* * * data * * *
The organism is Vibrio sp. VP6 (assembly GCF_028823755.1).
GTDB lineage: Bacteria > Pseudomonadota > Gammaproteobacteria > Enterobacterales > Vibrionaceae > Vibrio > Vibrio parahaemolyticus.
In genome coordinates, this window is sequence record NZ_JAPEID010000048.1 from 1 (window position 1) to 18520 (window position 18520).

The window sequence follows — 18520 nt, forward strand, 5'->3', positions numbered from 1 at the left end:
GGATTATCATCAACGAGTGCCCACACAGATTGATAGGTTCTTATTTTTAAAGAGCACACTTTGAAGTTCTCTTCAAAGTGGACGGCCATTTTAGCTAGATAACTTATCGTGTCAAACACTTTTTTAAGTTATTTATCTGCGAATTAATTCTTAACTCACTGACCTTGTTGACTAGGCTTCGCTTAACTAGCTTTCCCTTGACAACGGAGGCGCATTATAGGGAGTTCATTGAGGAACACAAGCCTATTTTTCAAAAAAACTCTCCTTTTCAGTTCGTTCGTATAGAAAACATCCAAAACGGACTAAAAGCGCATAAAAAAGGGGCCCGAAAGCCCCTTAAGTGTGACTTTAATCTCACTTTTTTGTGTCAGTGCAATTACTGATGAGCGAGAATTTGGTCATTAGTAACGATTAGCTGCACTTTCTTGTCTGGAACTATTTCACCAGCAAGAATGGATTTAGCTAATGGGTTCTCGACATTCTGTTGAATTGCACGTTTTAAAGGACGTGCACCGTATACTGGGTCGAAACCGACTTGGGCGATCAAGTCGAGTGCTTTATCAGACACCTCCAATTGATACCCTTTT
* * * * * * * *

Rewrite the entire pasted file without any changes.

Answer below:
The organism is Vibrio sp. VP6 (assembly GCF_028823755.1).
GTDB lineage: Bacteria > Pseudomonadota > Gammaproteobacteria > Enterobacterales > Vibrionaceae > Vibrio > Vibrio parahaemolyticus.
In genome coordinates, this window is sequence record NZ_JAPEID010000048.1 from 1 (window position 1) to 18520 (window position 18520).

The window sequence follows — 18520 nt, forward strand, 5'->3', positions numbered from 1 at the left end:
GGATTATCATCAACGAGTGCCCACACAGATTGATAGGTTCTTATTTTTAAAGAGCACACTTTGAAGTTCTCTTCAAAGTGGACGGCCATTTTAGCTAGATAACTTATCGTGTCAAACACTTTTTTAAGTTATTTATCTGCGAATTAATTCTTAACTCACTGACCTTGTTGACTAGGCTTCGCTTAACTAGCTTTCCCTTGACAACGGAGGCGCATTATAGGGAGTTCATTGAGGAACACAAGCCTATTTTTCAAAAAAACTCTCCTTTTCAGTTCGTTCGTATAGAAAACATCCAAAACGGACTAAAAGCGCATAAAAAAGGGGCCCGAAAGCCCCTTAAGTGTGACTTTAATCTCACTTTTTTGTGTCAGTGCAATTACTGATGAGCGAGAATTTGGTCATTAGTAACGATTAGCTGCACTTTCTTGTCTGGAACTATTTCACCAGCAAGAATGGATTTAGCTAATGGGTTCTCGACATTCTGTTGAATTGCACGTTTTAAAGGACGTGCACCGTATACTGGGTCGAAACCGACTTGGGCGATCAAGTCGAGTGCTTTATCAGACACCTCCAATTGATACCCTTTT